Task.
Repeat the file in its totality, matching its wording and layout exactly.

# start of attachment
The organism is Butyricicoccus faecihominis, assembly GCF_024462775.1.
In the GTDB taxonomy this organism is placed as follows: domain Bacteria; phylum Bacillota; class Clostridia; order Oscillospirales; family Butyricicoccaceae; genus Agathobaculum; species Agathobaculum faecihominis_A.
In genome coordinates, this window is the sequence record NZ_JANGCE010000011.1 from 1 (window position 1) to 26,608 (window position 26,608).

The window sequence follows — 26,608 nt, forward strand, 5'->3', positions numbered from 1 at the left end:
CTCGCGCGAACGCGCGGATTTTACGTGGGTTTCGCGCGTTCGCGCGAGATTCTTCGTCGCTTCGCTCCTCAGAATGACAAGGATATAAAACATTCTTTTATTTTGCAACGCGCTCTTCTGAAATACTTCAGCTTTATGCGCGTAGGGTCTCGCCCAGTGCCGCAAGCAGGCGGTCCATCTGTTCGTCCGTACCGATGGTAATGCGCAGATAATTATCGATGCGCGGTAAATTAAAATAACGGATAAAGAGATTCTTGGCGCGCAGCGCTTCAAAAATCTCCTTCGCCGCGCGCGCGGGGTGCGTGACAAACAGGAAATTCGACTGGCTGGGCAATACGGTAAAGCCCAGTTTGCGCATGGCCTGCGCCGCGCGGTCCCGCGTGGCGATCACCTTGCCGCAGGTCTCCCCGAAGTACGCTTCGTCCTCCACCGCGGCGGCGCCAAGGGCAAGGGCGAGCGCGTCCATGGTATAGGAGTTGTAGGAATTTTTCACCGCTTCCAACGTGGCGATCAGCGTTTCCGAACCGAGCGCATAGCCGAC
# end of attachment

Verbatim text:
The organism is Butyricicoccus faecihominis, assembly GCF_024462775.1.
In the GTDB taxonomy this organism is placed as follows: domain Bacteria; phylum Bacillota; class Clostridia; order Oscillospirales; family Butyricicoccaceae; genus Agathobaculum; species Agathobaculum faecihominis_A.
In genome coordinates, this window is the sequence record NZ_JANGCE010000011.1 from 1 (window position 1) to 26,608 (window position 26,608).

The window sequence follows — 26,608 nt, forward strand, 5'->3', positions numbered from 1 at the left end:
CTCGCGCGAACGCGCGGATTTTACGTGGGTTTCGCGCGTTCGCGCGAGATTCTTCGTCGCTTCGCTCCTCAGAATGACAAGGATATAAAACATTCTTTTATTTTGCAACGCGCTCTTCTGAAATACTTCAGCTTTATGCGCGTAGGGTCTCGCCCAGTGCCGCAAGCAGGCGGTCCATCTGTTCGTCCGTACCGATGGTAATGCGCAGATAATTATCGATGCGCGGTAAATTAAAATAACGGATAAAGAGATTCTTGGCGCGCAGCGCTTCAAAAATCTCCTTCGCCGCGCGCGCGGGGTGCGTGACAAACAGGAAATTCGACTGGCTGGGCAATACGGTAAAGCCCAGTTTGCGCATGGCCTGCGCCGCGCGGTCCCGCGTGGCGATCACCTTGCCGCAGGTCTCCCCGAAGTACGCTTCGTCCTCCACCGCGGCGGCGCCAAGGGCAAGGGCGAGCGCGTCCATGGTATAGGAGTTGTAGGAATTTTTCACCGCTTCCAACGTGGCGATCAGCGTTTCCGAACCGAGCGCATAGCCGAC